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The Queen Mother - what a lady!,
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This review is from: Queen Elizabeth the Queen Mother: The Official Biography (Hardcover)
I ordered this from Amazon as soon as I could and I wasn't disappointed. 1000 pages but then the Queen Mother died at 101 years of age. I have read some of the other reviews and people have to realise that early 20th Century life is not the same as it was in the 1990's or the early 21st Century. There was a lot more propriety and different ways of looking at things so we can't apply what is common coin now to life back then. Britain was a very different place.
The book is well divided up into the sections of the Queen Mother's life and I was admittedly very interested in her early and formative years; such as her helping with the wounded soldiers during World War 1 - the loss of her brother Fergus and how it affected the family, living at Glamis. Most of us remember the Queen Mother as this wonderful elderly lady greeting people outside Clarence House on her birthday. It was nice to see pictures of her as a child and young woman to see just how pretty she had been and then realising how popular she was at dances (when they still used dance cards) and reading of how she refused the shy Duke of York three times before she accepted him.
I also found her to be a character with a steely backbone but also hilarious - particularly stories of her enjoying a gin with Dubonnet. I remembered Prince Charles paying tribute to her saying how much they used to laugh and this comes across in the book of the fun and laughter that surrounded her all through her life.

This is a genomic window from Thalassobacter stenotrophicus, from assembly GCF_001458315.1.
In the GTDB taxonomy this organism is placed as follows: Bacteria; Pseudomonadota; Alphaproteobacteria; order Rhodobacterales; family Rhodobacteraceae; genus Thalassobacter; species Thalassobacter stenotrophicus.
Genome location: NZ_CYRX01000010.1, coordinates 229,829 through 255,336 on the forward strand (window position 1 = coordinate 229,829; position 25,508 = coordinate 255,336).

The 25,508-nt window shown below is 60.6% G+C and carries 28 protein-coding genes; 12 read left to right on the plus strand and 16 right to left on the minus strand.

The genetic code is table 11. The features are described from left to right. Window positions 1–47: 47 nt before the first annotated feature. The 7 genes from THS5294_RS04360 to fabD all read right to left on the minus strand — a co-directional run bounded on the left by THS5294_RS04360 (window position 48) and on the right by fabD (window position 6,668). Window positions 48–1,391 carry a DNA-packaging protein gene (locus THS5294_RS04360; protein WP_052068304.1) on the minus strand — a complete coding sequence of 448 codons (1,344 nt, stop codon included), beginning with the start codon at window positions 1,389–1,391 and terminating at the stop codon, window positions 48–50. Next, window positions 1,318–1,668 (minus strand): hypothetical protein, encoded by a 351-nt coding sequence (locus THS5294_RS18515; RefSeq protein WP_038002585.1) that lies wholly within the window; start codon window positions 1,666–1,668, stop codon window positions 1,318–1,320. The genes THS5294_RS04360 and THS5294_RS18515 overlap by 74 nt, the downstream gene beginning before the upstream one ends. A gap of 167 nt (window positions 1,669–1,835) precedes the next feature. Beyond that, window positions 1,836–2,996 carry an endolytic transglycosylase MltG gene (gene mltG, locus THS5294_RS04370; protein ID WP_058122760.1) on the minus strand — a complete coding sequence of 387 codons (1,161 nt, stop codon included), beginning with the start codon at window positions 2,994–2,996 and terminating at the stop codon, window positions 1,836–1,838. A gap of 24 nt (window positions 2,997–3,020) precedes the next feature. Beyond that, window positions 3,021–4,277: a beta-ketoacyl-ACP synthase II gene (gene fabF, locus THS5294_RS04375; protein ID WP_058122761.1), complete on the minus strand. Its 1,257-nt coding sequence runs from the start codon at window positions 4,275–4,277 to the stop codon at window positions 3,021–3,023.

One particular endearing fact was where Shawcross outlines the first word ever spoken by our future Queen Elizabeth. Again, it is all to easy to forget these monarchs too were once children.
The Abdication and the War Years are well covered - the Queen Mother I believe was a woman who firmly supported her husband - I don't think it was anything specifically directed at Wallis Simpson - it was the weakness of Edward VIII that disappointed her - particularly since they had had a close family friendship then with the Abdication, it all fell apart.
The immediate time of life without her beloved Bertie - one feels for her sorrow as it was not really allowed to be private. He was her husband but he was our King and perhaps we didn't want her shutting herself away like Victoria did after Albert's death.
I enjoyed Shawcross's book and found it informative - I wasn't aware of the amount of health issues the Queen Mother had in her later years that were kept well away from the public eye. The Queen Mother had always been one of my favourite royals and Shawcross's book enhanced my knowledge of her more. At 1000 pages, it's a hefty read but one to be enjoyed and I particularly enjoyed reading it in conjunction with Bradford's biograph of King George VI.
A grand book covering an exceptional life.